“We love baseball in this house, so we watch baseball,” Sorenson said (Detroit Tigers, of course). “And she loves ‘The Waltons,’ because that was about the time that she grew up. So that is a really good show for her, because then we will talk about the old times, and she will tell me things she remembers.”
She said Alzheimer’s is strange like that. It affects short-term memory more than long-term memory: “With Alzheimer’s, they’re gonna remember everything from their past, but they don’t remember what they had for breakfast in the morning.”
She said her mom still remembers stories from her childhood, and historical events that happened in her lifetime.
“We keep pictures of her mom, of her brothers and sisters, and we talk about them,” Sorenson added.
She said some believe Alzheimer’s is genetic, but that anyone can get it, and some get it as early as their 40s. It’s more common to exhibit signs later in life, though. She added that the disease can also affect a person’s temperament.
“A lot of times, with Alzheimer’s, you’ll see very significant personality changes,” Sorenson said. “My mom has always been the sweetest, nicest lady you’re ever gonna meet in your entire life. She still is, but she could turn violent, she could be combative.”
She said her mom can still remember names, often without prompting, but sometimes she needs reminders. She said she is lucid now and could remain so for years. She added that disturbing the routine of a person with Alzheimer’s can be very upsetting for them.
“It’s a very frustrating disease for everyone involved,” Sorenson said, adding that it can be like being a prisoner in your own body when you can’t figure out what is going on even though you know you should be able to recall the information.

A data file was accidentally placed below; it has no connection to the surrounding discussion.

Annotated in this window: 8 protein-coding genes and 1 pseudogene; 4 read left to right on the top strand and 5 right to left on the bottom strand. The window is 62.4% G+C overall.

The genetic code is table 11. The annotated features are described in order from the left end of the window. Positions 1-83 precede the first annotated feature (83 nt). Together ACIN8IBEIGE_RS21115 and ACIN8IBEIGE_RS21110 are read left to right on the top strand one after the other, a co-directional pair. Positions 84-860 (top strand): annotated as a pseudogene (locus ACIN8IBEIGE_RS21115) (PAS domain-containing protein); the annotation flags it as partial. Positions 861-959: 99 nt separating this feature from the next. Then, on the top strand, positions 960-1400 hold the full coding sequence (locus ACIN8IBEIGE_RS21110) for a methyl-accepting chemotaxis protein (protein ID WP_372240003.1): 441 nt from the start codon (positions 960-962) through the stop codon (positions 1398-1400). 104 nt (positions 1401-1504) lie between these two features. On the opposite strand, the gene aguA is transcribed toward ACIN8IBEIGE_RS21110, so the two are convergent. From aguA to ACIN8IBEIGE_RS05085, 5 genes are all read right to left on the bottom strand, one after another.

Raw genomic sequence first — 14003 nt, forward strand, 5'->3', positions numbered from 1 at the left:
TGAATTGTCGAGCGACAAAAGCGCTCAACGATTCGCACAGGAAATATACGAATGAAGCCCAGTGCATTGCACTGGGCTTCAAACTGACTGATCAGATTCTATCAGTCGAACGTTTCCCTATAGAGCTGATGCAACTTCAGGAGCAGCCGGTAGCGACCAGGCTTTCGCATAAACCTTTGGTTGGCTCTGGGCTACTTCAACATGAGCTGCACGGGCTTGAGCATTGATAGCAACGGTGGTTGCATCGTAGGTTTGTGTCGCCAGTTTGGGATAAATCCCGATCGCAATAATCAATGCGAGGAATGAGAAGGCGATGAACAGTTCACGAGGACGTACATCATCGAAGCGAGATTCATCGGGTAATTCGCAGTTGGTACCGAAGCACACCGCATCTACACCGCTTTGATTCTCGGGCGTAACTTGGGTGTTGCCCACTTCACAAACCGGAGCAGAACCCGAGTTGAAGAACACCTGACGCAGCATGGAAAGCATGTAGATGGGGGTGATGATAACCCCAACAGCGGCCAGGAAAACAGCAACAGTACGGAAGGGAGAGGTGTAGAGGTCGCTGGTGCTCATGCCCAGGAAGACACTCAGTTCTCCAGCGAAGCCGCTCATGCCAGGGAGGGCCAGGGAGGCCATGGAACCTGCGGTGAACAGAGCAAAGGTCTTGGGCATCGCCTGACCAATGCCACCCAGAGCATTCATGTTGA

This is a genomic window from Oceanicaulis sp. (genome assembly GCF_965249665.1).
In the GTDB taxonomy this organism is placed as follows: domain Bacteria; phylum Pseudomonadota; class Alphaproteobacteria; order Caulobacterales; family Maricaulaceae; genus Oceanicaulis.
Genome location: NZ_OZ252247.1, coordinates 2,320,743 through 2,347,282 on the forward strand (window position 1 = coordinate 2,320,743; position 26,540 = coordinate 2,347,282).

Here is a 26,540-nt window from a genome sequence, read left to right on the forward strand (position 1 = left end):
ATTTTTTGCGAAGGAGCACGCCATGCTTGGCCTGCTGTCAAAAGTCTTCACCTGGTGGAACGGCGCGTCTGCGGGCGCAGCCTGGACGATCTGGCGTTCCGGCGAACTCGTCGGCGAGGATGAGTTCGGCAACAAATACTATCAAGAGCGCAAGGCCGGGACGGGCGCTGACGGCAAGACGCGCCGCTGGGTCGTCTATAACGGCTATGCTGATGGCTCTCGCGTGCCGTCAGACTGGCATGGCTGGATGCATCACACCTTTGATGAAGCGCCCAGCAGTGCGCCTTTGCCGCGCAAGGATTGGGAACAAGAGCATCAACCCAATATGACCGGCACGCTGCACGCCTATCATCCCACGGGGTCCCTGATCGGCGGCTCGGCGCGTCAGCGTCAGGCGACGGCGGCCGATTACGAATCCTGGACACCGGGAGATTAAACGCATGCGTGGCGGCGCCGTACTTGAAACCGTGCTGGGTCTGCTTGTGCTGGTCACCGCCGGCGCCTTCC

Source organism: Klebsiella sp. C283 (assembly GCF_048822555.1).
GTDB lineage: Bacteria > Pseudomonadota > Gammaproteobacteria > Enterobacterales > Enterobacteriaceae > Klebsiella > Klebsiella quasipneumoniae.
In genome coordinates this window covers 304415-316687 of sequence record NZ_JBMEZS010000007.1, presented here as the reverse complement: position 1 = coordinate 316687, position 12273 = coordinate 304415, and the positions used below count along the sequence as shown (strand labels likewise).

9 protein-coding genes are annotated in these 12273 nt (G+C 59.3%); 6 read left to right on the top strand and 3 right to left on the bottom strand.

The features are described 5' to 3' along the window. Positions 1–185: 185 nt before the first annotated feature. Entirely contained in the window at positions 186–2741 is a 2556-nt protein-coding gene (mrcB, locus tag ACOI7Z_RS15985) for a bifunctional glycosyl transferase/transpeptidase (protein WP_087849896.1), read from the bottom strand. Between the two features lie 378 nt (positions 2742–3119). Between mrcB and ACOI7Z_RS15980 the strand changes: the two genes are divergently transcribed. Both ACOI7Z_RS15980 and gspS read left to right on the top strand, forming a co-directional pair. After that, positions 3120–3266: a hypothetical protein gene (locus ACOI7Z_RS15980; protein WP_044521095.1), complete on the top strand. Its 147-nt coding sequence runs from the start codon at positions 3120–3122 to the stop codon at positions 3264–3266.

In January, Sorenson’s husband went into the hospital for emergency heart surgery, and she was distraught, but she kept taking care of her mom through it all. And one night when she needed it most, her mom gave her a loving reminder.
“So I was putting her to bed, and every night I tell her, ‘I’m right in the next room,'” Sorenson said. “I tell her I love her, and I tell her that she’s the best mom in the world. It’s a little mantra that we have. And so, in the middle of it, I started to cry.”
She told Mom she was scared, and her mother pulled her head to her chest and cradled her as she sobbed, stroking her hair and repeating softly, “It’s gonna be OK. It’s gonna be OK.”
“She was my mom for that moment, because she needed to be my mom. It was the worst moment and the best moment of my life, because I could just let go for that moment and let her take care of me.”
Sorenson just tries to spend as much quality time with her mother as possible these days, and she knows that no matter what, her mom still loves her, and still feels that she is loved by a daughter who will never leave her side.
Darby Hinkley is Lifestyles editor. She can be reached at 989-358-5691 or firstname.lastname@example.org.
1.) Memory loss that disrupts daily life
2.) Challenges in planning or solving problems
3.) Difficulty completing familiar tasks at home, at work or at leisure
4.) Confusion with time or place
5.) Trouble understanding visual images and spatial relationships
6.) New problems with words in speaking or writing
7.) Misplacing things and losing the ability to retrace steps
8.) Decreased or poor judgment
9.) Withdrawal from work or social activities
10.) Changes in mood and personality